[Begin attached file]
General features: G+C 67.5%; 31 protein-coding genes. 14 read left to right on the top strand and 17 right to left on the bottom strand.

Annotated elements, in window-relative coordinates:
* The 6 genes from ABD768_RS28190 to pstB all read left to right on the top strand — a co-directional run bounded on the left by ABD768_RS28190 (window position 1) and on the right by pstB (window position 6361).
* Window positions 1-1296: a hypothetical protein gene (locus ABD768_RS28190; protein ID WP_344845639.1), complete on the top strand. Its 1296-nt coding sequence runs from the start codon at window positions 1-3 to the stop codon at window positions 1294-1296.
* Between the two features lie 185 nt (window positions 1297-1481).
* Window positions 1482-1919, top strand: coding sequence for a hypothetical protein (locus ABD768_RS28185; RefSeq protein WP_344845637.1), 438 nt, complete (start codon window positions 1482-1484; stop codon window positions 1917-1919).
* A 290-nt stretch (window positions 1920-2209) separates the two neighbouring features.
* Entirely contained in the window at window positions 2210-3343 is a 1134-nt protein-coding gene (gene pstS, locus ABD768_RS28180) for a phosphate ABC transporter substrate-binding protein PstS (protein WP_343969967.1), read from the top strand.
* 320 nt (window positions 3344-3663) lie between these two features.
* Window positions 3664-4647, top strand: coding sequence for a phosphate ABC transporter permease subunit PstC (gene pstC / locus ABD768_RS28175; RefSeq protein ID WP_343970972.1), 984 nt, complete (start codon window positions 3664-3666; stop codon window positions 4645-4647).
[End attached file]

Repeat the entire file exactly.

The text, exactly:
General features: G+C 67.5%; 31 protein-coding genes. 14 read left to right on the top strand and 17 right to left on the bottom strand.

Annotated elements, in window-relative coordinates:
* The 6 genes from ABD768_RS28190 to pstB all read left to right on the top strand — a co-directional run bounded on the left by ABD768_RS28190 (window position 1) and on the right by pstB (window position 6361).
* Window positions 1-1296: a hypothetical protein gene (locus ABD768_RS28190; protein ID WP_344845639.1), complete on the top strand. Its 1296-nt coding sequence runs from the start codon at window positions 1-3 to the stop codon at window positions 1294-1296.
* Between the two features lie 185 nt (window positions 1297-1481).
* Window positions 1482-1919, top strand: coding sequence for a hypothetical protein (locus ABD768_RS28185; RefSeq protein WP_344845637.1), 438 nt, complete (start codon window positions 1482-1484; stop codon window positions 1917-1919).
* A 290-nt stretch (window positions 1920-2209) separates the two neighbouring features.
* Entirely contained in the window at window positions 2210-3343 is a 1134-nt protein-coding gene (gene pstS, locus ABD768_RS28180) for a phosphate ABC transporter substrate-binding protein PstS (protein WP_343969967.1), read from the top strand.
* 320 nt (window positions 3344-3663) lie between these two features.
* Window positions 3664-4647, top strand: coding sequence for a phosphate ABC transporter permease subunit PstC (gene pstC / locus ABD768_RS28175; RefSeq protein ID WP_343970972.1), 984 nt, complete (start codon window positions 3664-3666; stop codon window positions 4645-4647).